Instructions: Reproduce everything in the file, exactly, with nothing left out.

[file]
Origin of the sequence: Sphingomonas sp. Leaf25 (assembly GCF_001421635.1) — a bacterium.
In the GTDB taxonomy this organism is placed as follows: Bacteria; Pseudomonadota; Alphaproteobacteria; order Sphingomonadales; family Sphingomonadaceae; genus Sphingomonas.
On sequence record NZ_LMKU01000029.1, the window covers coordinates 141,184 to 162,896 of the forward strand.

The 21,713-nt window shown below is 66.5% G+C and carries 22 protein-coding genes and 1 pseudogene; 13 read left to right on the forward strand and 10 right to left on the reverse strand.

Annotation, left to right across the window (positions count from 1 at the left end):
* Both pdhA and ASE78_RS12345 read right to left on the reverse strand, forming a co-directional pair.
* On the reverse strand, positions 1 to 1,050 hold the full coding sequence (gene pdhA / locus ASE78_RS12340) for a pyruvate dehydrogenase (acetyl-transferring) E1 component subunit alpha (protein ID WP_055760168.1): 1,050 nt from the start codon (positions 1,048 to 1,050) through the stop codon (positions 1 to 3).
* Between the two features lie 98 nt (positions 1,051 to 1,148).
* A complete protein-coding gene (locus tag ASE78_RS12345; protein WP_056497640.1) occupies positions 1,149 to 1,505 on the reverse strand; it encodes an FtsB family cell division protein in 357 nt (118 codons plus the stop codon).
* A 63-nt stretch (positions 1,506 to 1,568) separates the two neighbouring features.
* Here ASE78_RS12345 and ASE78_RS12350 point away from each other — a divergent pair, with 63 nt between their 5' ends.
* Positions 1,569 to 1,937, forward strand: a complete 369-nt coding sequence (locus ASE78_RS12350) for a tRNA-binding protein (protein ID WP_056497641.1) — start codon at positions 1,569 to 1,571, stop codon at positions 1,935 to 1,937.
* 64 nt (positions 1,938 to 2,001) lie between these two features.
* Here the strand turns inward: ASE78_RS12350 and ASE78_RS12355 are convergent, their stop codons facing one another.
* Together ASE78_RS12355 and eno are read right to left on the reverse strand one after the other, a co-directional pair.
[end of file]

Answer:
Origin of the sequence: Sphingomonas sp. Leaf25 (assembly GCF_001421635.1) — a bacterium.
In the GTDB taxonomy this organism is placed as follows: Bacteria; Pseudomonadota; Alphaproteobacteria; order Sphingomonadales; family Sphingomonadaceae; genus Sphingomonas.
On sequence record NZ_LMKU01000029.1, the window covers coordinates 141,184 to 162,896 of the forward strand.

The 21,713-nt window shown below is 66.5% G+C and carries 22 protein-coding genes and 1 pseudogene; 13 read left to right on the forward strand and 10 right to left on the reverse strand.

Annotation, left to right across the window (positions count from 1 at the left end):
* Both pdhA and ASE78_RS12345 read right to left on the reverse strand, forming a co-directional pair.
* On the reverse strand, positions 1 to 1,050 hold the full coding sequence (gene pdhA / locus ASE78_RS12340) for a pyruvate dehydrogenase (acetyl-transferring) E1 component subunit alpha (protein ID WP_055760168.1): 1,050 nt from the start codon (positions 1,048 to 1,050) through the stop codon (positions 1 to 3).
* Between the two features lie 98 nt (positions 1,051 to 1,148).
* A complete protein-coding gene (locus tag ASE78_RS12345; protein WP_056497640.1) occupies positions 1,149 to 1,505 on the reverse strand; it encodes an FtsB family cell division protein in 357 nt (118 codons plus the stop codon).
* A 63-nt stretch (positions 1,506 to 1,568) separates the two neighbouring features.
* Here ASE78_RS12345 and ASE78_RS12350 point away from each other — a divergent pair, with 63 nt between their 5' ends.
* Positions 1,569 to 1,937, forward strand: a complete 369-nt coding sequence (locus ASE78_RS12350) for a tRNA-binding protein (protein ID WP_056497641.1) — start codon at positions 1,569 to 1,571, stop codon at positions 1,935 to 1,937.
* 64 nt (positions 1,938 to 2,001) lie between these two features.
* Here the strand turns inward: ASE78_RS12350 and ASE78_RS12355 are convergent, their stop codons facing one another.
* Together ASE78_RS12355 and eno are read right to left on the reverse strand one after the other, a co-directional pair.